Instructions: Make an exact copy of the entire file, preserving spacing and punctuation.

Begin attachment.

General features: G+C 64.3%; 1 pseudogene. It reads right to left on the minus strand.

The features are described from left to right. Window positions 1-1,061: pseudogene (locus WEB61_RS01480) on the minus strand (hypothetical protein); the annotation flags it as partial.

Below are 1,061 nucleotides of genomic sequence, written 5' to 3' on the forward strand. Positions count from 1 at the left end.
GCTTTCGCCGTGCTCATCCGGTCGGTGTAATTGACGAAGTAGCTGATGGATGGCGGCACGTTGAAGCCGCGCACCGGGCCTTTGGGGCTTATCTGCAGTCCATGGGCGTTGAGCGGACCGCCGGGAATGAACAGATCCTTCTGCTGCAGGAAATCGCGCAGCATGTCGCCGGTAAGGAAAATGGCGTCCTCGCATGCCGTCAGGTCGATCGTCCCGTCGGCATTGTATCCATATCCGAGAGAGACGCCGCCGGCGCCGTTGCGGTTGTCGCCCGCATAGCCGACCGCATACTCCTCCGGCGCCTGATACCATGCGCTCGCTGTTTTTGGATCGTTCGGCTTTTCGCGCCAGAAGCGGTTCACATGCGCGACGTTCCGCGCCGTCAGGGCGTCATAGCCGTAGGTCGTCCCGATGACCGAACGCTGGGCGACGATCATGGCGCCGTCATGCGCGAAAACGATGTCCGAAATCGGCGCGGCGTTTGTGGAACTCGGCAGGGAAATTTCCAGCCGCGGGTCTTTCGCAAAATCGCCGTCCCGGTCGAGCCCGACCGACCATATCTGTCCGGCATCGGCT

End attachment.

General features: G+C 64.3%; 1 pseudogene. It reads right to left on the minus strand.

The features are described from left to right. Window positions 1-1,061: pseudogene (locus WEB61_RS01480) on the minus strand (hypothetical protein); the annotation flags it as partial.

Below are 1,061 nucleotides of genomic sequence, written 5' to 3' on the forward strand. Positions count from 1 at the left end.
GCTTTCGCCGTGCTCATCCGGTCGGTGTAATTGACGAAGTAGCTGATGGATGGCGGCACGTTGAAGCCGCGCACCGGGCCTTTGGGGCTTATCTGCAGTCCATGGGCGTTGAGCGGACCGCCGGGAATGAACAGATCCTTCTGCTGCAGGAAATCGCGCAGCATGTCGCCGGTAAGGAAAATGGCGTCCTCGCATGCCGTCAGGTCGATCGTCCCGTCGGCATTGTATCCATATCCGAGAGAGACGCCGCCGGCGCCGTTGCGGTTGTCGCCCGCATAGCCGACCGCATACTCCTCCGGCGCCTGATACCATGCGCTCGCTGTTTTTGGATCGTTCGGCTTTTCGCGCCAGAAGCGGTTCACATGCGCGACGTTCCGCGCCGTCAGGGCGTCATAGCCGTAGGTCGTCCCGATGACCGAACGCTGGGCGACGATCATGGCGCCGTCATGCGCGAAAACGATGTCCGAAATCGGCGCGGCGTTTGTGGAACTCGGCAGGGAAATTTCCAGCCGCGGGTCTTTCGCAAAATCGCCGTCCCGGTCGAGCCCGACCGACCATATCTGTCCGGCATCGGCT